New Study Explores the Role of Umbilical Cord Accidents in Stillbirths

In a study published by the National Institutes of Health, the Stillbirth Collaborative Research Network recently reported on the possible cause of death for 512 stillborn infants whose mothers gave consent for the postmortem exam. Umbilical cord accidents (UCA) accounted for 10% of the stillbirths in the study.

A review of the literature on stillbirths estimates that 15% might be caused by UCA. There are many different types of umbilical cord abnormalities, some of which can be identified in utero, but others are not apparent until the time of delivery.

Causes of umbilical cord complications

An umbilical cord accident or complication can describe something that has disrupted the blood flow from the mother to the baby through the cord. Cord accidents can be caused by a whole host of things such as:

  • Knot in the cord
  • Ruptured blood vessel in the cord
  • Prolapsed cord
  • Vasa previa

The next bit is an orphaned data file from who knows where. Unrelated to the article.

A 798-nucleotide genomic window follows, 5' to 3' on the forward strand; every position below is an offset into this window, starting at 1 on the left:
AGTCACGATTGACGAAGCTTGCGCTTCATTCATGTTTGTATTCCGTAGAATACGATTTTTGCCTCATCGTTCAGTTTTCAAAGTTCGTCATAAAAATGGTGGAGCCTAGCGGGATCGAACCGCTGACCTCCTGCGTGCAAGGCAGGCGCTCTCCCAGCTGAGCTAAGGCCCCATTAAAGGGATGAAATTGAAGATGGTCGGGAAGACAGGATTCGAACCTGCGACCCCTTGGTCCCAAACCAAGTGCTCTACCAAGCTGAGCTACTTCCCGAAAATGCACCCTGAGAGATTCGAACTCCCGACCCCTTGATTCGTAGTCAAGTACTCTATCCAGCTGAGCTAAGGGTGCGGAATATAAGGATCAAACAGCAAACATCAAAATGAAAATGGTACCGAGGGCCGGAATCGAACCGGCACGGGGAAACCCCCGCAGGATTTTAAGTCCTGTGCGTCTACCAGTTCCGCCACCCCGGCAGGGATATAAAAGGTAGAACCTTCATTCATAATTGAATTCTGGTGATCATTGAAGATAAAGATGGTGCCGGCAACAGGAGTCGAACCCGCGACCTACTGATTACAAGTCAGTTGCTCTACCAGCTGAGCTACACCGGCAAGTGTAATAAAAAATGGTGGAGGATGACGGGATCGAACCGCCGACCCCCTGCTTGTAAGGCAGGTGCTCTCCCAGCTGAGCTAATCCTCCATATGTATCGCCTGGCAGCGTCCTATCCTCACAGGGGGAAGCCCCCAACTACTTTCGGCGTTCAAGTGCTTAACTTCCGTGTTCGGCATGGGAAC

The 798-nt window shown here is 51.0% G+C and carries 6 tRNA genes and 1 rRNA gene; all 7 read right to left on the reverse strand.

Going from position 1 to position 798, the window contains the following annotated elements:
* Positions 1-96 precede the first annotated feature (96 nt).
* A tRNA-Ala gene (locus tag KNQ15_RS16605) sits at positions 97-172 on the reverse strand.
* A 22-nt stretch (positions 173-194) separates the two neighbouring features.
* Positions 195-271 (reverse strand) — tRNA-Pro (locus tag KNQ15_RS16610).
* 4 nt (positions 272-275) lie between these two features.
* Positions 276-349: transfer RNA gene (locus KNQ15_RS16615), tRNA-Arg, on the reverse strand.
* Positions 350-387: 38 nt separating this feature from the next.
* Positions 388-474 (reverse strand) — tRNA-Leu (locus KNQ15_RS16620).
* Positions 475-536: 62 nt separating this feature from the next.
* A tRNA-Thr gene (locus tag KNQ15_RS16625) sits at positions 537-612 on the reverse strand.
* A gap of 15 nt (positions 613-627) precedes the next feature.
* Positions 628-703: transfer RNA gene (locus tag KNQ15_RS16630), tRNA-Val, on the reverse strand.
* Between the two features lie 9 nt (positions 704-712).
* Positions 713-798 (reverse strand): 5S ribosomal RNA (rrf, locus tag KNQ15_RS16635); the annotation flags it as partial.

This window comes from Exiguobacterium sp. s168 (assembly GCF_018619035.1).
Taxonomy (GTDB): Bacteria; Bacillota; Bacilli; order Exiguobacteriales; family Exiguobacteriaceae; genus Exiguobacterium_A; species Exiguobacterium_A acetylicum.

• Abnormal composition
  • Cysts, hematomas and masses

The authors of the study recommend that Obstetricians and Gynecologists focus on screening for UCA, managing UCA prenatally and delivering the baby if it is in distress. They also recommended the use of ultrasound and MRI to visualize the cord, its placement and the characteristics of the cord’s placental and fetal attachments.

The study seems to be pointing out the fact that doctors should keep a closer eye on what is happening with the cord and listen more closely when the pregnant mother mentions certain symptoms, such as the baby hiccupping frequently after 28 weeks. This could be a clue that the fetal blood supply might be disturbed.

It is important for a woman to notify her doctor if she notices that her baby is moving a lot more than usual or a lot less than usual later in the pregnancy. If a doctor suspects an umbilical cord accident they should hospitalize the mother, do an ultrasound and monitor fetal heart rate for at least 24 hours.

There are many different causes for stillbirths and birth injuries; however, many can be detected in advance with proper screening and regular prenatal care. If an OB is not vigilant about screening for UCAs and a stillbirth occurs, the parents may be able to pursue a medical malpractice claim.